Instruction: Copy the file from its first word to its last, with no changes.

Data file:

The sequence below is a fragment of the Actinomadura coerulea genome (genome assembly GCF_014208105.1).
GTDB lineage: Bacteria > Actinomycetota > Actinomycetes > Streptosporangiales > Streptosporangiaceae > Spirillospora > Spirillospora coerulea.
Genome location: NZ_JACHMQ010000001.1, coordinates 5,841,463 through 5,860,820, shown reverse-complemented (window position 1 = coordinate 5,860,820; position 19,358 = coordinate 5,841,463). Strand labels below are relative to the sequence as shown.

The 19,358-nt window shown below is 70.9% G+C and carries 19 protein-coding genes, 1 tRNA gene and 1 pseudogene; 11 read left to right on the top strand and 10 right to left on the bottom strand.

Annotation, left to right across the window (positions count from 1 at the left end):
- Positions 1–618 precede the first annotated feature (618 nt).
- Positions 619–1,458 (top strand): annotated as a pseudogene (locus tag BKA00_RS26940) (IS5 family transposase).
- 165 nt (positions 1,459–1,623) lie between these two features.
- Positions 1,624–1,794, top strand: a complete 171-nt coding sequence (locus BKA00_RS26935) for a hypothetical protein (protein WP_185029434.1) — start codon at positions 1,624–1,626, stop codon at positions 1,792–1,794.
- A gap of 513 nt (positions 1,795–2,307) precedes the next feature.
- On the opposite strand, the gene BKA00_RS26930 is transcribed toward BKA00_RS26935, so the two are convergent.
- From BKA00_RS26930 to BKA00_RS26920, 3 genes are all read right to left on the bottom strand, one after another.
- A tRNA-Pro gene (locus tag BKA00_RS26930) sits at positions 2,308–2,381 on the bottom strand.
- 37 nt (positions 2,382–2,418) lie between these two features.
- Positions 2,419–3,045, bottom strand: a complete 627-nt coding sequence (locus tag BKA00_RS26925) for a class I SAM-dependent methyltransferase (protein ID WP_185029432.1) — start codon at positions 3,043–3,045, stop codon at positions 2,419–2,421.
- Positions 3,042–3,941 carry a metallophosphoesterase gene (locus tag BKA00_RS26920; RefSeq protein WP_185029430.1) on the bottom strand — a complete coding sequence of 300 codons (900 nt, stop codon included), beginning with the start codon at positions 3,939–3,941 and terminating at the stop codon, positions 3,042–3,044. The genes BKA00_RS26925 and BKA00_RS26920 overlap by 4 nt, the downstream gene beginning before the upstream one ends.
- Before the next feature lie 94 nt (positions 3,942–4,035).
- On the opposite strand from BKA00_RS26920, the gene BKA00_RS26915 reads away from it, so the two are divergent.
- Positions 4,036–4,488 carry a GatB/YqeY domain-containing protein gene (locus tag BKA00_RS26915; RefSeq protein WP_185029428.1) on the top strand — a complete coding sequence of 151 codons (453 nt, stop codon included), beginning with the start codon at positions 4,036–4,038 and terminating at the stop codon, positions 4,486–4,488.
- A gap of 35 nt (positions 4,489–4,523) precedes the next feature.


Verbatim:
The sequence below is a fragment of the Actinomadura coerulea genome (genome assembly GCF_014208105.1).
GTDB lineage: Bacteria > Actinomycetota > Actinomycetes > Streptosporangiales > Streptosporangiaceae > Spirillospora > Spirillospora coerulea.
Genome location: NZ_JACHMQ010000001.1, coordinates 5,841,463 through 5,860,820, shown reverse-complemented (window position 1 = coordinate 5,860,820; position 19,358 = coordinate 5,841,463). Strand labels below are relative to the sequence as shown.

The 19,358-nt window shown below is 70.9% G+C and carries 19 protein-coding genes, 1 tRNA gene and 1 pseudogene; 11 read left to right on the top strand and 10 right to left on the bottom strand.

Annotation, left to right across the window (positions count from 1 at the left end):
- Positions 1–618 precede the first annotated feature (618 nt).
- Positions 619–1,458 (top strand): annotated as a pseudogene (locus tag BKA00_RS26940) (IS5 family transposase).
- 165 nt (positions 1,459–1,623) lie between these two features.
- Positions 1,624–1,794, top strand: a complete 171-nt coding sequence (locus BKA00_RS26935) for a hypothetical protein (protein WP_185029434.1) — start codon at positions 1,624–1,626, stop codon at positions 1,792–1,794.
- A gap of 513 nt (positions 1,795–2,307) precedes the next feature.
- On the opposite strand, the gene BKA00_RS26930 is transcribed toward BKA00_RS26935, so the two are convergent.
- From BKA00_RS26930 to BKA00_RS26920, 3 genes are all read right to left on the bottom strand, one after another.
- A tRNA-Pro gene (locus tag BKA00_RS26930) sits at positions 2,308–2,381 on the bottom strand.
- 37 nt (positions 2,382–2,418) lie between these two features.
- Positions 2,419–3,045, bottom strand: a complete 627-nt coding sequence (locus tag BKA00_RS26925) for a class I SAM-dependent methyltransferase (protein ID WP_185029432.1) — start codon at positions 3,043–3,045, stop codon at positions 2,419–2,421.
- Positions 3,042–3,941 carry a metallophosphoesterase gene (locus tag BKA00_RS26920; RefSeq protein WP_185029430.1) on the bottom strand — a complete coding sequence of 300 codons (900 nt, stop codon included), beginning with the start codon at positions 3,939–3,941 and terminating at the stop codon, positions 3,042–3,044. The genes BKA00_RS26925 and BKA00_RS26920 overlap by 4 nt, the downstream gene beginning before the upstream one ends.
- Before the next feature lie 94 nt (positions 3,942–4,035).
- On the opposite strand from BKA00_RS26920, the gene BKA00_RS26915 reads away from it, so the two are divergent.
- Positions 4,036–4,488 carry a GatB/YqeY domain-containing protein gene (locus tag BKA00_RS26915; RefSeq protein WP_185029428.1) on the top strand — a complete coding sequence of 151 codons (453 nt, stop codon included), beginning with the start codon at positions 4,036–4,038 and terminating at the stop codon, positions 4,486–4,488.
- A gap of 35 nt (positions 4,489–4,523) precedes the next feature.